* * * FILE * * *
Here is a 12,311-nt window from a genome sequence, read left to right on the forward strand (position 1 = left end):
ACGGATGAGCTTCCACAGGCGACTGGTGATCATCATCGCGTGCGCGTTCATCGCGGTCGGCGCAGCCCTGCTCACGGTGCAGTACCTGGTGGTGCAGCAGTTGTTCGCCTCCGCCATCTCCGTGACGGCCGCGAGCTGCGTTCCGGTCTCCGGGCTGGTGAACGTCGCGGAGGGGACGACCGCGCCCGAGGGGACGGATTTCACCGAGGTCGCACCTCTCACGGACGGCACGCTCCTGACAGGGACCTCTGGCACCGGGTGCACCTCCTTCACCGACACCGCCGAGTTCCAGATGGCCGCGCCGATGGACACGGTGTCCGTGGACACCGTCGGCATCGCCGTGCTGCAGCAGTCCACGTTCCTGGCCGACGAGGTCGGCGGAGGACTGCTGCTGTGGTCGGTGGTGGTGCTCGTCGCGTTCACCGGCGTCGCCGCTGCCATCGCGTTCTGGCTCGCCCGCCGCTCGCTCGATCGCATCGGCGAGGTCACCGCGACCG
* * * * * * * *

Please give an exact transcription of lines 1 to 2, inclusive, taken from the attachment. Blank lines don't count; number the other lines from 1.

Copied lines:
Here is a 12,311-nt window from a genome sequence, read left to right on the forward strand (position 1 = left end):
ACGGATGAGCTTCCACAGGCGACTGGTGATCATCATCGCGTGCGCGTTCATCGCGGTCGGCGCAGCCCTGCTCACGGTGCAGTACCTGGTGGTGCAGCAGTTGTTCGCCTCCGCCATCTCCGTGACGGCCGCGAGCTGCGTTCCGGTCTCCGGGCTGGTGAACGTCGCGGAGGGGACGACCGCGCCCGAGGGGACGGATTTCACCGAGGTCGCACCTCTCACGGACGGCACGCTCCTGACAGGGACCTCTGGCACCGGGTGCACCTCCTTCACCGACACCGCCGAGTTCCAGATGGCCGCGCCGATGGACACGGTGTCCGTGGACACCGTCGGCATCGCCGTGCTGCAGCAGTCCACGTTCCTGGCCGACGAGGTCGGCGGAGGACTGCTGCTGTGGTCGGTGGTGGTGCTCGTCGCGTTCACCGGCGTCGCCGCTGCCATCGCGTTCTGGCTCGCCCGCCGCTCGCTCGATCGCATCGGCGAGGTCACCGCGACCG